1. White is best. Western is best.
  2. East Asian is good. We are Asian, and here’s where we fit.
  3. Brown is not-so-good. We are better than Indians, Muslims, Mexicans (the blanket term used for anyone Latinx).
  4. Black is at the bottom.

I was privileged to attend Stanford University. My parents were horrified that I was dating a white man, because he was non-Asian. Yet they accepted it because white is best. Tiger Woods, already a celebrity, attended Stanford at the same time. He is half Thai and half African-American. My parents only half-jokingly threatened to ex-communicate me should I ever date him. His Thai-ness (and celebrity) did not come close to overcoming his blackness.

I’ve never questioned my cliche of dating white men, and I have two bi-racial daughters who are half-Asian and half-white. In San Francisco, they are considered part of the majority. When in Asia, strangers will comment on the beauty and lightness of my daughters’ skin. Being more white is prized. Movie stars, models, and celebrities in Thailand are often half-Asian and half-white.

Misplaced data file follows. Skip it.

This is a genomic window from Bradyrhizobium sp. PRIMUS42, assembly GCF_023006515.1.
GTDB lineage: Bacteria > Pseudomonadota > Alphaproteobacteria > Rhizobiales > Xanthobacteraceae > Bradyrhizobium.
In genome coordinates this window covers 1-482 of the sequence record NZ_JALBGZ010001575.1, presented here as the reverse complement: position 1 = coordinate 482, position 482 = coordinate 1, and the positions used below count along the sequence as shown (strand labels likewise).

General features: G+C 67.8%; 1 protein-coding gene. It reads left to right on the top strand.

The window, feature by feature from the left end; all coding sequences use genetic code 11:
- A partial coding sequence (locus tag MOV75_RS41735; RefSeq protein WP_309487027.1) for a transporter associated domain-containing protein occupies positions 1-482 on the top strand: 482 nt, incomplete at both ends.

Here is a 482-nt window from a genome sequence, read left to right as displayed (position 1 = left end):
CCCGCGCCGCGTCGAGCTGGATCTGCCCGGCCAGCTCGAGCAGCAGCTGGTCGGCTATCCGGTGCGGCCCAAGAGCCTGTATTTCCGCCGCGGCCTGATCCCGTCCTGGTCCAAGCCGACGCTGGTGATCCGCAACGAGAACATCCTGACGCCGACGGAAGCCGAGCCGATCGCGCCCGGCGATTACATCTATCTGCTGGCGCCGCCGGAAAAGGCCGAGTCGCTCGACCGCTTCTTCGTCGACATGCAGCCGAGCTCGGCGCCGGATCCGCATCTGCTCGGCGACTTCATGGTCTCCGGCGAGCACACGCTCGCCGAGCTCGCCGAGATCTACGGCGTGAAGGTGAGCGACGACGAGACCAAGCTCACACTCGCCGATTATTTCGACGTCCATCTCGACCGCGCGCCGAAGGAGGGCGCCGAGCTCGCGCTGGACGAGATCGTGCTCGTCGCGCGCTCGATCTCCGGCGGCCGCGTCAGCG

In my professional life, I’ve been an ardent feminist and, almost as an afterthought, an advocate of diversity. As a leader at Facebook, I had a reputation for inclusion — at one point in time, my team had a 50/50 gender ratio and also had a near 50/50 ratio of white+Asian (the majority in tech) to non-majority races. In addition to the demographic, I believe that I practiced the psychographic of encouraging dissenting opinions, diverse perspectives and using them to generate conversation, ideas, and better products to represent our world. I learned of my own unconscious bias, both against working women as well as most strongly against African Americans.